Glimpse into a positive Redbridge future
Lord Sacks and guests at Monday night’s meeting
Redbridge parents enjoyed a glimpse of the future as plans for the new Ilford Jewish Primary School were displayed at Monday's launch of the biggest Jewish capital project in the area.
The primary will be re-sited on the grounds of King Solomon High School, creating a campus for more than 1,400 children aged two to 19.
The £10 million scheme is seen as a means to regenerate local Jewish life.
King Solomon head Spencer Lewis told a packed meeting in the school's hall: "I am convinced that the project will be transformative of the entire Redbridge Jewish community." Chief Rabbi Lord Sacks also spoke of the potential benefits.
King Solomon pupils recently featured in his annual BBC Rosh Hashanah programme, shown helping the elderly at Jewish Care. It made him feel "proud" to be part of a community with such fine young people.
IJPS is scheduled to move into its new home on the grounds of the high school car park in two years. It will have an intake of 45 children a year with room for an additional 80 in the nursery and gan (crèche).
Primary pupils will also benefit from some of the facilities at King Solomon, including a planned music and arts centre. King Solomon students can look forward to a new sixth-form centre.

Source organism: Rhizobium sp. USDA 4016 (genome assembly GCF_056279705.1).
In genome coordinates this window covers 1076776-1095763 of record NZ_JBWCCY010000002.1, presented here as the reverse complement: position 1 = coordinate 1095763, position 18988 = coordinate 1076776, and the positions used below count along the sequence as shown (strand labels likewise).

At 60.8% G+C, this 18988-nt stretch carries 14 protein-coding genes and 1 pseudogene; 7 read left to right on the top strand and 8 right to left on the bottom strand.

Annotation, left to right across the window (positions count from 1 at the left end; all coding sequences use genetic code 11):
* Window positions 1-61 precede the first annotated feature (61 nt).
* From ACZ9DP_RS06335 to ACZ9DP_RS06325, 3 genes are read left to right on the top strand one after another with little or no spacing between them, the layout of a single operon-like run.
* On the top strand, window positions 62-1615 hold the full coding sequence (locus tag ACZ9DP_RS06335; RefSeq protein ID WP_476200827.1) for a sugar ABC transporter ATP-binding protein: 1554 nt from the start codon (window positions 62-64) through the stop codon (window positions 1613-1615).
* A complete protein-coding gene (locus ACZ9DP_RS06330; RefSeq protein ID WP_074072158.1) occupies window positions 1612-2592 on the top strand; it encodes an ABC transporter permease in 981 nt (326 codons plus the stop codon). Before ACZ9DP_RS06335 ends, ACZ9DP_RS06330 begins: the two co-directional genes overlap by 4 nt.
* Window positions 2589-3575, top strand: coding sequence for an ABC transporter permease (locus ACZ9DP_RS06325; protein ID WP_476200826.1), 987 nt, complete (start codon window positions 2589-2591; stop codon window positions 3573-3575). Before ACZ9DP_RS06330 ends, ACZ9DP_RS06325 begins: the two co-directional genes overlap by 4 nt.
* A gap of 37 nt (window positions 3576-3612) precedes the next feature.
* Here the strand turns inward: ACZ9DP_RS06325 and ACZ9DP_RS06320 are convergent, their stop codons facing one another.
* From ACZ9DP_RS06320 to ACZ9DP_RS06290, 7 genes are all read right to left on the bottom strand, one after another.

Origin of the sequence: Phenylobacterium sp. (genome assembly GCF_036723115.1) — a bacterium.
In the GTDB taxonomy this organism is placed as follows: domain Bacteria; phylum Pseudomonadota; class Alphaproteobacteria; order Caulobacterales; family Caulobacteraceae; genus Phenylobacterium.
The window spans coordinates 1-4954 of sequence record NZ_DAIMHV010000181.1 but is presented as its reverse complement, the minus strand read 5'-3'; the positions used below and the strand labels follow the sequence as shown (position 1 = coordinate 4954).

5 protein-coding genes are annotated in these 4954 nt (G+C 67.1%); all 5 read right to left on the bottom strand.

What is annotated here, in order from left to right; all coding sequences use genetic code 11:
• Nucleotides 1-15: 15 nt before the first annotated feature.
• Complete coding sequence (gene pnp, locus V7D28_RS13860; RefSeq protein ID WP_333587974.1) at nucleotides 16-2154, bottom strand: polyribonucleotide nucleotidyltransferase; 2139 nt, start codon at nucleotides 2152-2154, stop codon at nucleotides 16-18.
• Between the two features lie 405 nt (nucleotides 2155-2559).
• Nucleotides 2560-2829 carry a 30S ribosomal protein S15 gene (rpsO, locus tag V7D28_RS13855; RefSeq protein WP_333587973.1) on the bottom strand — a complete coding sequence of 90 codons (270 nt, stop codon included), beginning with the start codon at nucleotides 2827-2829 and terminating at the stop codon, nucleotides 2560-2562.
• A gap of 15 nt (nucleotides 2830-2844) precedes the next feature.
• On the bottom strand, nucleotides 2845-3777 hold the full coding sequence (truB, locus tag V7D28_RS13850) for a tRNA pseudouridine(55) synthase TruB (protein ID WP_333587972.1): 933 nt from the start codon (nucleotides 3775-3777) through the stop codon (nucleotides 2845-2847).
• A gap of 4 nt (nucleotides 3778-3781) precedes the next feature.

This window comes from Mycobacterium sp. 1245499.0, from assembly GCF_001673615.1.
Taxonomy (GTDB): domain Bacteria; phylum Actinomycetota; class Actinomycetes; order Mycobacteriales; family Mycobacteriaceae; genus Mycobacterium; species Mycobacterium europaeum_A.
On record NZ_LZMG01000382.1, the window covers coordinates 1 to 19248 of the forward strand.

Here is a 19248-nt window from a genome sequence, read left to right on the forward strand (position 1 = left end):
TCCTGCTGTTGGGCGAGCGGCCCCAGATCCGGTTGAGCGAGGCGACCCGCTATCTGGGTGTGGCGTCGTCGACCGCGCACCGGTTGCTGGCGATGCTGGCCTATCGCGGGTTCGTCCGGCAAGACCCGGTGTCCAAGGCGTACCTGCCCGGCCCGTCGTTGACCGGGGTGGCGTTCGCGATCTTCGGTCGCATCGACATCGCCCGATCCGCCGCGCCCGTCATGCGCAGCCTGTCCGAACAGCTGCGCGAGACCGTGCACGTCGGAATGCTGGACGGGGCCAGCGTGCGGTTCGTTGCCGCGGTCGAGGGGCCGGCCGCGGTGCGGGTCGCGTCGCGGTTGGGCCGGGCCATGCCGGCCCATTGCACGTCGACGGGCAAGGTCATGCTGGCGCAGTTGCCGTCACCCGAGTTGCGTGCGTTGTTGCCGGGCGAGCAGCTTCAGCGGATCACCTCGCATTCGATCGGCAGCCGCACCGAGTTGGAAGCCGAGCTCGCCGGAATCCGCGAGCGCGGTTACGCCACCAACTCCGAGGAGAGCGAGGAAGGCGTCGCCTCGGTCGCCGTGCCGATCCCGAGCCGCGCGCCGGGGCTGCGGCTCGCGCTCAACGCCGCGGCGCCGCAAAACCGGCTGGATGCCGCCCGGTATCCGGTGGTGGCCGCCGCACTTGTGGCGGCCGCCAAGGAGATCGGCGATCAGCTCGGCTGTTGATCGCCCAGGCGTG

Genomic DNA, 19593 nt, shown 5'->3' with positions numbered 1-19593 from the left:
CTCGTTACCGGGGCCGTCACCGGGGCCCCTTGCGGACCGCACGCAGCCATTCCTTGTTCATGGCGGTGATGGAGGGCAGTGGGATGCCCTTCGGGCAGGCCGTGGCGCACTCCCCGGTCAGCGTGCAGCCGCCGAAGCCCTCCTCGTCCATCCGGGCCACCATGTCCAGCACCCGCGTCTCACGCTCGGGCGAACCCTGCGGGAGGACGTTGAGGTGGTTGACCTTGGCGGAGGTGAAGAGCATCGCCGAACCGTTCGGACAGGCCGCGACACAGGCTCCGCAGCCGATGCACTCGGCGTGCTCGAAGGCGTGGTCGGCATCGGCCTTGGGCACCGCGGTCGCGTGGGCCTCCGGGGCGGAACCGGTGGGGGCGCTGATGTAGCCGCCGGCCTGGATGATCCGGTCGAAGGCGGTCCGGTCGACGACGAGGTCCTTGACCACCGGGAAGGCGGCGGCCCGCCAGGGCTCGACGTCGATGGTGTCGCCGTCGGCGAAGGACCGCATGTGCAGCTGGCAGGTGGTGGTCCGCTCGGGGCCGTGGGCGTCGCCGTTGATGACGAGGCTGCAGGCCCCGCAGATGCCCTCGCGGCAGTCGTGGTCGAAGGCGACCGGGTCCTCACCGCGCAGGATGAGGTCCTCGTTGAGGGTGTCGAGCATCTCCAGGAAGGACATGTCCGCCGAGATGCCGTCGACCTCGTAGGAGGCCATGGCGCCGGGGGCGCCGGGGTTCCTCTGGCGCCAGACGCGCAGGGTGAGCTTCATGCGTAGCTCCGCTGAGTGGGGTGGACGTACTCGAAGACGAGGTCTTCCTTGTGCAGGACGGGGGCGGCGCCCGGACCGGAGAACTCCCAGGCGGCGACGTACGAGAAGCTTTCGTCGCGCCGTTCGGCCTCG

IJPS chairman Howard Kemp said the launch "marks the beginning of something that has been a dream of 10 years".
Jonathan Goldstein, who is chair of the project, reported that "substantial sums" had been pledged towards the £2 million required from donations. But he urged parents to "do your bit" for the fundraising drive.
IJPS governor Ruth Landsman, whose eight-year-old twins Jacob and Zack attend the school, hoped the redevelopment would "keep people in Redbridge and show them that there is a future for young Jews here. This is something that makes me think that I don't need to move to north London for my children to have a good Jewish education."
Karen Salahi, who went to IJPS in the 80s, now has three children there - Talia, six, Noah, four and Rafi, two. "It is a wonderful school, which is exactly why I chose it for my children," she said. "It needs some investment and reinvigoration. I am so pleased at this opportunity."